Pittsburgh Councilwoman Darlene Harris again defies city campaign finance rules | TribLIVE.com

Pittsburgh Councilwoman Darlene Harris again defies city campaign finance rules

Bob Bauder
Pittsburgh Councilwoman Darlene Harris of Spring Hill. Councilwoman Darlene Harris listens to Bureau of Building Inspection Chief Maura Kennedy and Kevin Acklin address members of council Monday, Dec. 1, 2014.

Pittsburgh City Councilwoman Darlene Harris is once again flouting Pittsburgh’s campaign finance ordinance, contending the law is illegal, unconstitutional and unenforceable.

Harris, a Democrat running for re-election this year, informed the Pittsburgh Ethics Hearing Board by letter on March 1 that she would not comply with the ordinance requiring candidates for city elected positions to file financial disclosure reports with the board by the first business day in each of the three months prior to an election.

This year’s municipal primary is May 21.

This is the second time Harris has run afoul of the ordinance. In 2017, the board fined her $1,000 after she refused to file reports during her unsuccessful campaign for mayor, according to board meeting minutes. The board never collected the money, according to Harris’ attorney, Jim Burn.

Burn said the ordinance is pre-empted by a state law that requires political candidates to file campaign finance reports with their respective counties. Harris consistently files with Allegheny County, he said.

“The city knows as well as I do that any attempt to enforce an arbitrary fine imposed by an unconstitutional board will be dealt with in court, and they know as well as we do that if they take us to court, we are going to raise the element of preemption, and their house of cards is going to fall, as we see it,” Burn said. “It’s an unenforceable law because it’s unconstitutional.”

At least two other candidates who failed to file timely reports in 2017 during unsuccessful campaigns for City Council paid fines levied by the board, according to the meeting minutes.

Leanne Davis, the board’s executive manager, said members would discuss the Harris situation during a meeting on March 14, but declined further comment.

Harris, 66, of Spring Hill, declined comment and referred questions to Burn.

Dan Gilman, Mayor Bill Peduto’s Chief of Staff, said the board operates as an independent agency and declined further comment. Peduto on Thursday released a public endorsement of Bobby Wilson of Spring Hill, who is running against Harris in the Democratic primary.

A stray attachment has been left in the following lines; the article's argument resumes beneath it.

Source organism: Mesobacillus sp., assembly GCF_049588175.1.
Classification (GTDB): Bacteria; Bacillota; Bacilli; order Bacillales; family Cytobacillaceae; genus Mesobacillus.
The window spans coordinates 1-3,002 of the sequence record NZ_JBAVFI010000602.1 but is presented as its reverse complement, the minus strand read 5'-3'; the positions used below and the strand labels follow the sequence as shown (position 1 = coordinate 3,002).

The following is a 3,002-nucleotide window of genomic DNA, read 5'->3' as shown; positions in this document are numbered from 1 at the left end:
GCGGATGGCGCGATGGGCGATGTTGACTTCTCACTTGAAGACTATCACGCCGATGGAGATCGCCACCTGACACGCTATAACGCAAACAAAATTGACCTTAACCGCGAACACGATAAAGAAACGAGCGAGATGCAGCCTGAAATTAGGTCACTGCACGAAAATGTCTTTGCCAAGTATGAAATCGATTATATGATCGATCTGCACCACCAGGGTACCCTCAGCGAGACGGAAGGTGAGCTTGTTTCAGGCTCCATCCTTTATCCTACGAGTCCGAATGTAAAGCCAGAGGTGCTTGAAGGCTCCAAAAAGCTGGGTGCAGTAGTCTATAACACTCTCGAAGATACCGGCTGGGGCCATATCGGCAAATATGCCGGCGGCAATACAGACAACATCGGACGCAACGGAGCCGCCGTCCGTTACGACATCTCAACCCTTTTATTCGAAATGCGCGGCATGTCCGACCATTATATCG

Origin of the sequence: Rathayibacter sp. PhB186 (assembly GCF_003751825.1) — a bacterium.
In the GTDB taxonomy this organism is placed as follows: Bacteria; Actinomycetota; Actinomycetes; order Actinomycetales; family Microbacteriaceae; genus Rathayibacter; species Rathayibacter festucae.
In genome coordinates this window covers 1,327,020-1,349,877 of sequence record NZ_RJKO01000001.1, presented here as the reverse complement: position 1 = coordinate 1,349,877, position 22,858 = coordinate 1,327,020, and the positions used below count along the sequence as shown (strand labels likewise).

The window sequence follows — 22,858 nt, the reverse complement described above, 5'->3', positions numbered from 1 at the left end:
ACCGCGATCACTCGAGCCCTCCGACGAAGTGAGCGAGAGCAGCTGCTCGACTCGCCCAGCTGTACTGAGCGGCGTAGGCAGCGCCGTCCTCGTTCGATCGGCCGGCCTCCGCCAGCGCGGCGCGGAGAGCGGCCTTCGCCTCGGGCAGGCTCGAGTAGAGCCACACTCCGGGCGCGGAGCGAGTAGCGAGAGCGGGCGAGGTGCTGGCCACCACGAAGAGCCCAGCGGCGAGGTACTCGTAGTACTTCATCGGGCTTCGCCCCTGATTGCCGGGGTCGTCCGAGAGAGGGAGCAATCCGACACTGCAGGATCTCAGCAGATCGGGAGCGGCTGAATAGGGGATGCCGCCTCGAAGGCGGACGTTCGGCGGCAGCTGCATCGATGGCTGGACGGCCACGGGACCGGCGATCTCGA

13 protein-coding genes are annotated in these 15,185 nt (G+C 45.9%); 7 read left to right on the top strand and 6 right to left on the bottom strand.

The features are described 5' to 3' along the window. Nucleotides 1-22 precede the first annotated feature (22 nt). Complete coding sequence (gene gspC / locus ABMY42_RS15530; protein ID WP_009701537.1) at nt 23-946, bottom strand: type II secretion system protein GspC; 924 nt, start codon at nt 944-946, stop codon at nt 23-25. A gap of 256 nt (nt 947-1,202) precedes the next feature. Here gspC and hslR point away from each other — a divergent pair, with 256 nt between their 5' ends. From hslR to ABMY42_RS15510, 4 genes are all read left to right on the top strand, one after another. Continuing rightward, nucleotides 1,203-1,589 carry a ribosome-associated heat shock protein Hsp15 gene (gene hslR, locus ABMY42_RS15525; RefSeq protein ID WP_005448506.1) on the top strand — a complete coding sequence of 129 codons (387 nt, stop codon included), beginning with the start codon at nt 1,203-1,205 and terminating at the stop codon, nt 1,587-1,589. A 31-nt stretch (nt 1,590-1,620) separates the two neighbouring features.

“This is not a place for the administration to be involved,” said Gilman, who sponsored legislation while serving on City Council in 2015 overhauling the board and updating the campaign finance ordinance. “These rules were placed under the Ethics Hearing Board which is an independent board for a very important reason, and that is independence.”

Seventeen other candidates running for city council and controller this year met the financial reporting deadline, according to the ethics board website.

Burn, who previously headed the Pennsylvania Democratic Committee and has been involved for years in local politics, said the ordinance sets a “dangerous precedent” for other municipalities to create their own campaign finance rules. He said it could evolve into hundreds of different laws within the state, discourage candidates from running and disenfranchise voters.

“Ms. Harris has been and will remain in compliance with the laws as they currently exist,” he said. “Ms. Harris will file with the county as she always has.”

The county deadline for local candidates to file reports is May 10.

Bob Bauder is a Tribune-Review staff writer. You can contact Bob at 412-765-2312, [email protected] or via Twitter .

TribLIVE commenting policy

You are solely responsible for your comments and by using TribLive.com you agree to our Terms of Service.

We moderate comments. Our goal is to provide substantive commentary for a general readership. By screening submissions, we provide a space where readers can share intelligent and informed commentary that enhances the quality of our news and information.

While most comments will be posted if they are on-topic and not abusive, moderating decisions are subjective. We will make them as carefully and consistently as we can. Because of the volume of reader comments, we cannot review individual moderation decisions with readers.

We value thoughtful comments representing a range of views that make their point quickly and politely. We make an effort to protect discussions from repeated comments either by the same reader or different readers

We follow the same standards for taste as the daily newspaper. A few things we won't tolerate: personal attacks, obscenity, vulgarity, profanity (including expletives and letters followed by dashes), commercial promotion, impersonations, incoherence, proselytizing and SHOUTING. Don't include URLs to Web sites.

We do not edit comments. They are either approved or deleted. We reserve the right to edit a comment that is quoted or excerpted in an article. In this case, we may fix spelling and punctuation.

We welcome strong opinions and criticism of our work, but we don't want comments to become bogged down with discussions of our policies and we will moderate accordingly.

We appreciate it when readers and people quoted in articles or blog posts point out errors of fact or emphasis and will investigate all assertions. But these suggestions should be sent via e-mail. To avoid distracting other readers, we won't publish comments that suggest a correction. Instead, corrections will be made in a blog post or in an article.